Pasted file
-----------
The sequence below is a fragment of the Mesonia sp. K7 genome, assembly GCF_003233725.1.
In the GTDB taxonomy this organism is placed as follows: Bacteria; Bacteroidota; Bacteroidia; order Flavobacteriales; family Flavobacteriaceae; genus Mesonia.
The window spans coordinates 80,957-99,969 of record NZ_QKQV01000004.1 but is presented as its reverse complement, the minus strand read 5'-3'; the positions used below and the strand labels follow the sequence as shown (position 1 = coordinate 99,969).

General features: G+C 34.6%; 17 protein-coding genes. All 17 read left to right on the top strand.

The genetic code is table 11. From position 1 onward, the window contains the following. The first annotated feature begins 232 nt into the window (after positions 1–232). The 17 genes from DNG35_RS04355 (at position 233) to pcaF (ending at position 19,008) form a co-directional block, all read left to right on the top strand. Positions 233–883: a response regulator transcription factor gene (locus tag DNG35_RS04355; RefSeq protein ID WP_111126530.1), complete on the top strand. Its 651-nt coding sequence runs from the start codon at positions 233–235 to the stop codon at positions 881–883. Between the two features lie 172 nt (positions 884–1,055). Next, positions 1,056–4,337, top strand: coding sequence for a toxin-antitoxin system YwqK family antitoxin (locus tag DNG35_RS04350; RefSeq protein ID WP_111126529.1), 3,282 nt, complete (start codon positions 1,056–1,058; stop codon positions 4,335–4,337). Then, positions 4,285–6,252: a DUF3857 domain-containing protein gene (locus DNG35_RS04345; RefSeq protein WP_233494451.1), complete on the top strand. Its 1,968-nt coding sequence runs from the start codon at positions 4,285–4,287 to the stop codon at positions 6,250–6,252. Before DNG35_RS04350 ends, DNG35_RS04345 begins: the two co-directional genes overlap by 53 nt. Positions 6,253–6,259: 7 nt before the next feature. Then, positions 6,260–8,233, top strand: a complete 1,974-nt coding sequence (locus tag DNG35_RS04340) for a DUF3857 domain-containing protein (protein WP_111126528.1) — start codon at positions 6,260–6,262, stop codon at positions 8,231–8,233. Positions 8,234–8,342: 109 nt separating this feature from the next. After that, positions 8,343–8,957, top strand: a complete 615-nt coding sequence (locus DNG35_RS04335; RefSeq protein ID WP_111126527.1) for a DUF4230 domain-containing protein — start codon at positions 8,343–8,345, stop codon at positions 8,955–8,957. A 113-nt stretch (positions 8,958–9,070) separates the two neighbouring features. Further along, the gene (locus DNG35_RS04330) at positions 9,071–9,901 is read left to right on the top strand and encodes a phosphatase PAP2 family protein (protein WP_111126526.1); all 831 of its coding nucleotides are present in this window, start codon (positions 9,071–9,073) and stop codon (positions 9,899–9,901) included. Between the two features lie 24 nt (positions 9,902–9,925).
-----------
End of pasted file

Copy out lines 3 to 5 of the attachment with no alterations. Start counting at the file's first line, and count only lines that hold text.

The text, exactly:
The window spans coordinates 80,957-99,969 of record NZ_QKQV01000004.1 but is presented as its reverse complement, the minus strand read 5'-3'; the positions used below and the strand labels follow the sequence as shown (position 1 = coordinate 99,969).

General features: G+C 34.6%; 17 protein-coding genes. All 17 read left to right on the top strand.

The genetic code is table 11. From position 1 onward, the window contains the following. The first annotated feature begins 232 nt into the window (after positions 1–232). The 17 genes from DNG35_RS04355 (at position 233) to pcaF (ending at position 19,008) form a co-directional block, all read left to right on the top strand. Positions 233–883: a response regulator transcription factor gene (locus tag DNG35_RS04355; RefSeq protein ID WP_111126530.1), complete on the top strand. Its 651-nt coding sequence runs from the start codon at positions 233–235 to the stop codon at positions 881–883. Between the two features lie 172 nt (positions 884–1,055). Next, positions 1,056–4,337, top strand: coding sequence for a toxin-antitoxin system YwqK family antitoxin (locus tag DNG35_RS04350; RefSeq protein ID WP_111126529.1), 3,282 nt, complete (start codon positions 1,056–1,058; stop codon positions 4,335–4,337). Then, positions 4,285–6,252: a DUF3857 domain-containing protein gene (locus DNG35_RS04345; RefSeq protein WP_233494451.1), complete on the top strand. Its 1,968-nt coding sequence runs from the start codon at positions 4,285–4,287 to the stop codon at positions 6,250–6,252. Before DNG35_RS04350 ends, DNG35_RS04345 begins: the two co-directional genes overlap by 53 nt. Positions 6,253–6,259: 7 nt before the next feature. Then, positions 6,260–8,233, top strand: a complete 1,974-nt coding sequence (locus tag DNG35_RS04340) for a DUF3857 domain-containing protein (protein WP_111126528.1) — start codon at positions 6,260–6,262, stop codon at positions 8,231–8,233. Positions 8,234–8,342: 109 nt separating this feature from the next. After that, positions 8,343–8,957, top strand: a complete 615-nt coding sequence (locus DNG35_RS04335; RefSeq protein ID WP_111126527.1) for a DUF4230 domain-containing protein — start codon at positions 8,343–8,345, stop codon at positions 8,955–8,957. A 113-nt stretch (positions 8,958–9,070) separates the two neighbouring features. Further along, the gene (locus DNG35_RS04330) at positions 9,071–9,901 is read left to right on the top strand and encodes a phosphatase PAP2 family protein (protein WP_111126526.1); all 831 of its coding nucleotides are present in this window, start codon (positions 9,071–9,073) and stop codon (positions 9,899–9,901) included. Between the two features lie 24 nt (positions 9,902–9,925).